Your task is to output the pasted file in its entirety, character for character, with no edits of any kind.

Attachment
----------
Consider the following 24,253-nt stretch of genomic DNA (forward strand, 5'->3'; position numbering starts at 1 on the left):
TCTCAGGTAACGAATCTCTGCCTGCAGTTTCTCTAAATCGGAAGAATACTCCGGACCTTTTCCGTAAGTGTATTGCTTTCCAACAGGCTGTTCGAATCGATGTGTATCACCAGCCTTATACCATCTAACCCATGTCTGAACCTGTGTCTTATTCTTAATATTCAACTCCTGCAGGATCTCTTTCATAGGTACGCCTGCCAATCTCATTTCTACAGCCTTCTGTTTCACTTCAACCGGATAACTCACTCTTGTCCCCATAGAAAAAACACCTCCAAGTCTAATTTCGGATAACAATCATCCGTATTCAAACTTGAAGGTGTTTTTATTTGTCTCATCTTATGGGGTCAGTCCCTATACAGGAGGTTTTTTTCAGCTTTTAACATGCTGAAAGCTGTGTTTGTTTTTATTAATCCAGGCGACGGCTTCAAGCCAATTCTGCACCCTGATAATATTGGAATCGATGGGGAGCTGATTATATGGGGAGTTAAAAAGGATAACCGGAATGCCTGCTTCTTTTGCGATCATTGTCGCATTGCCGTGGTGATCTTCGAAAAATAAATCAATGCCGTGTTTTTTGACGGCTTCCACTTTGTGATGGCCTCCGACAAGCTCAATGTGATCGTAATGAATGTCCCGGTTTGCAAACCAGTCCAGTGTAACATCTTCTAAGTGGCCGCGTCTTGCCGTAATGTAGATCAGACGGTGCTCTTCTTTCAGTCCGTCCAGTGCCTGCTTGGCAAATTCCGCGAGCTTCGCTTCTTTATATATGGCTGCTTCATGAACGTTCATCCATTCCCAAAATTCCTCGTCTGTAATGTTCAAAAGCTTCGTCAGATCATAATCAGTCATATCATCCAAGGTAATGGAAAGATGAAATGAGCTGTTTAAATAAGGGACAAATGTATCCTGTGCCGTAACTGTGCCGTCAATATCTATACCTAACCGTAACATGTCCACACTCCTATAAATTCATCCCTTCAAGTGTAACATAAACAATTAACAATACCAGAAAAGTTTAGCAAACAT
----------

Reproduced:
Consider the following 24,253-nt stretch of genomic DNA (forward strand, 5'->3'; position numbering starts at 1 on the left):
TCTCAGGTAACGAATCTCTGCCTGCAGTTTCTCTAAATCGGAAGAATACTCCGGACCTTTTCCGTAAGTGTATTGCTTTCCAACAGGCTGTTCGAATCGATGTGTATCACCAGCCTTATACCATCTAACCCATGTCTGAACCTGTGTCTTATTCTTAATATTCAACTCCTGCAGGATCTCTTTCATAGGTACGCCTGCCAATCTCATTTCTACAGCCTTCTGTTTCACTTCAACCGGATAACTCACTCTTGTCCCCATAGAAAAAACACCTCCAAGTCTAATTTCGGATAACAATCATCCGTATTCAAACTTGAAGGTGTTTTTATTTGTCTCATCTTATGGGGTCAGTCCCTATACAGGAGGTTTTTTTCAGCTTTTAACATGCTGAAAGCTGTGTTTGTTTTTATTAATCCAGGCGACGGCTTCAAGCCAATTCTGCACCCTGATAATATTGGAATCGATGGGGAGCTGATTATATGGGGAGTTAAAAAGGATAACCGGAATGCCTGCTTCTTTTGCGATCATTGTCGCATTGCCGTGGTGATCTTCGAAAAATAAATCAATGCCGTGTTTTTTGACGGCTTCCACTTTGTGATGGCCTCCGACAAGCTCAATGTGATCGTAATGAATGTCCCGGTTTGCAAACCAGTCCAGTGTAACATCTTCTAAGTGGCCGCGTCTTGCCGTAATGTAGATCAGACGGTGCTCTTCTTTCAGTCCGTCCAGTGCCTGCTTGGCAAATTCCGCGAGCTTCGCTTCTTTATATATGGCTGCTTCATGAACGTTCATCCATTCCCAAAATTCCTCGTCTGTAATGTTCAAAAGCTTCGTCAGATCATAATCAGTCATATCATCCAAGGTAATGGAAAGATGAAATGAGCTGTTTAAATAAGGGACAAATGTATCCTGTGCCGTAACTGTGCCGTCAATATCTATACCTAACCGTAACATGTCCACACTCCTATAAATTCATCCCTTCAAGTGTAACATAAACAATTAACAATACCAGAAAAGTTTAGCAAACAT